Judge Orders Bond for Allen Stanford

A federal judge in Houston today rejected the Government's motion for pre-trial detention and ordered financier Allen Stanford released on bond. The order was stayed until Friday so the Government can appeal.

"There are no conditions that will guarantee this defendant's appearance in court," Pelletier said. "This case demands pretrial detention."

That's not the test. The standard is whether there are conditions that will "reasonably assure" not guarantee a defendant's appearance.

Dick DeGuerin, Stanford's lawyer, told the court the feds seized everything from him, including his underwear [More...]:

Dick DeGuerin, Stanford's attorney, told Stacy his client did not defraud investors and just wants to clear his name. DeGuerin said Stanford even tried to surrender to federal authorities in the months before his indictment was handed down last week. Authorities couldn't take him into custody until charges were filed.

"He could have fled in the several months this was developing, very easily," DeGuerin said. DeGuerin asked for a reasonable bond amount, saying his client has no money because authorities have seized all of his assets, including his underwear and socks.

There are no cameras in federal court, but the U.S. Marshals made sure the media got a perp walk.

< Late Night: (It Don't Matter If You're) Black or White | The Senate And The Supreme Court >
  • The Online Magazine with Liberal coverage of crime-related political and injustice news

  • Contribute To TalkLeft

  • Display: Sort:
    The feds' treatment of Stanford (5.00 / 1) (#7)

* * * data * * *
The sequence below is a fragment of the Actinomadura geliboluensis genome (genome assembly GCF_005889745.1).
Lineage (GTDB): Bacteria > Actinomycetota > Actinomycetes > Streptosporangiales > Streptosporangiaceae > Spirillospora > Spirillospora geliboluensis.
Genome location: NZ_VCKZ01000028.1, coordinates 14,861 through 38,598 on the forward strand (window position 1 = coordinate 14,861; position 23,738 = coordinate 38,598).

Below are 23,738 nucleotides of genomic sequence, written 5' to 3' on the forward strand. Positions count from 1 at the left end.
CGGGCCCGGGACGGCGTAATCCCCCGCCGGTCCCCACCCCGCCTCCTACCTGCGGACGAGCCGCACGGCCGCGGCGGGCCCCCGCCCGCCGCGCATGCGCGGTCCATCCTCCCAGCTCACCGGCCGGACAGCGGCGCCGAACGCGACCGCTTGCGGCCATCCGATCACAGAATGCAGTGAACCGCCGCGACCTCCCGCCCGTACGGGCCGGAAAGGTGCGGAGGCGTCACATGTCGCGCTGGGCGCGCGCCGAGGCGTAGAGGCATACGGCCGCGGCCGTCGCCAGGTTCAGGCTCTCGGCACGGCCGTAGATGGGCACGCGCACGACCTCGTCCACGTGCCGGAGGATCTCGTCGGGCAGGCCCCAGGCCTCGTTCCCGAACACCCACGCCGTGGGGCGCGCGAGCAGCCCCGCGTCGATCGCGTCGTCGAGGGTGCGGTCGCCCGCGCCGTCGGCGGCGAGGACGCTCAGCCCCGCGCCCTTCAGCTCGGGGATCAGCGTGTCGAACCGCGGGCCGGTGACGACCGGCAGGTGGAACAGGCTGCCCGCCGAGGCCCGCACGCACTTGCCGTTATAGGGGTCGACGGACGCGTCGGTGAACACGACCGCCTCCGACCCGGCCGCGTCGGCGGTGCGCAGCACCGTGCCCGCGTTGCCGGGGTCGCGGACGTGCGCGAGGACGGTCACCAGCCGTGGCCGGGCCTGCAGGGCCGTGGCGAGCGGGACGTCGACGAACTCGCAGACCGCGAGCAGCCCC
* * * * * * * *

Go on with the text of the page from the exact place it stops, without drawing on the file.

by Spamlet on Fri Jun 26, 2009 at 12:47:43 AM EST
    continues to be a disgrace, no matter what people think of Stanford personally. I said as much a few days ago:

    I'm not easily shocked. But I'm shocked by the indifference displayed here--by people who should and do know better--to the principle of presumed innocence. Wow.

    I was quickly set straight:

    Presumption of innocence is not the issue.

    A timely post from Glenn Greenwald yesterday:

    Half of the American citizenry is now explicitly pro-torture. . . . Just think about what that says about how coarsened and barbaric our populace is. . . .  it's now normal and standard for pollsters to include among the various questions about garden-variety political controversies . . . a question about whether one believes the U.S. Government should torture people. . . . That's how normalized torture has become, how completely eroded the taboo is in the United States.

    I rest my case.

    thanks, Spamlet (none / 0) (#8)
    by Jeralyn on Fri Jun 26, 2009 at 01:58:26 AM EST
    much appreciate your repost.

    Certainly (none / 0) (#6)
    by Spamlet on Fri Jun 26, 2009 at 12:44:22 AM EST
    Amended comment on the way.

    guess he should have put everything in some other (none / 0) (#9)
    by of1000Kings on Fri Jun 26, 2009 at 02:01:38 AM EST
    persons name, a la our good friend Madoff...

    According to NPR today, judge is (none / 0) (#10)
    by oculus on Fri Jun 26, 2009 at 05:15:35 PM EST
    reconsidering decision to set bail at $500,000.